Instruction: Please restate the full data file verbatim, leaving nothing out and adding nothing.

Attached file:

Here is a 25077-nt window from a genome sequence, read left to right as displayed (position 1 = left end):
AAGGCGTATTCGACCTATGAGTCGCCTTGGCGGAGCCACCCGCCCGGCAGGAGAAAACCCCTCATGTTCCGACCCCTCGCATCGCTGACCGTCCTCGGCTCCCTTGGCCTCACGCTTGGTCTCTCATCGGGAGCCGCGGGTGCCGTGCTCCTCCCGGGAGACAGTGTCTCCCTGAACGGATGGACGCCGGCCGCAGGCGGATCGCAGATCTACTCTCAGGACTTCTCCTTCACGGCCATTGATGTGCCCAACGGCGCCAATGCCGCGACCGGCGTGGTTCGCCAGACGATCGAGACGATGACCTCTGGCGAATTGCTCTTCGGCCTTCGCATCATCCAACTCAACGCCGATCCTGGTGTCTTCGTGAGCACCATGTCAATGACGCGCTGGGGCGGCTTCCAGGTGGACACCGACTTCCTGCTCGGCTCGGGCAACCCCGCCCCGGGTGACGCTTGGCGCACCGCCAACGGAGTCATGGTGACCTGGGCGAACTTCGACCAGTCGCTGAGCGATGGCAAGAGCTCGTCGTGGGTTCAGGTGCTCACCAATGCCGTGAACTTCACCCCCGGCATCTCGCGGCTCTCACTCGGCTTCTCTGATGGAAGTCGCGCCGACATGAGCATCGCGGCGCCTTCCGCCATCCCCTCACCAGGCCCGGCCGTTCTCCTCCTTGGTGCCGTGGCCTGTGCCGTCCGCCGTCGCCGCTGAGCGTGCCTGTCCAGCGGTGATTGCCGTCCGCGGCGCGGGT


Here is a 25077-nt window from a genome sequence, read left to right as displayed (position 1 = left end):
AAGGCGTATTCGACCTATGAGTCGCCTTGGCGGAGCCACCCGCCCGGCAGGAGAAAACCCCTCATGTTCCGACCCCTCGCATCGCTGACCGTCCTCGGCTCCCTTGGCCTCACGCTTGGTCTCTCATCGGGAGCCGCGGGTGCCGTGCTCCTCCCGGGAGACAGTGTCTCCCTGAACGGATGGACGCCGGCCGCAGGCGGATCGCAGATCTACTCTCAGGACTTCTCCTTCACGGCCATTGATGTGCCCAACGGCGCCAATGCCGCGACCGGCGTGGTTCGCCAGACGATCGAGACGATGACCTCTGGCGAATTGCTCTTCGGCCTTCGCATCATCCAACTCAACGCCGATCCTGGTGTCTTCGTGAGCACCATGTCAATGACGCGCTGGGGCGGCTTCCAGGTGGACACCGACTTCCTGCTCGGCTCGGGCAACCCCGCCCCGGGTGACGCTTGGCGCACCGCCAACGGAGTCATGGTGACCTGGGCGAACTTCGACCAGTCGCTGAGCGATGGCAAGAGCTCGTCGTGGGTTCAGGTGCTCACCAATGCCGTGAACTTCACCCCCGGCATCTCGCGGCTCTCACTCGGCTTCTCTGATGGAAGTCGCGCCGACATGAGCATCGCGGCGCCTTCCGCCATCCCCTCACCAGGCCCGGCCGTTCTCCTCCTTGGTGCCGTGGCCTGTGCCGTCCGCCGTCGCCGCTGAGCGTGCCTGTCCAGCGGTGATTGCCGTCCGCGGCGCGGGT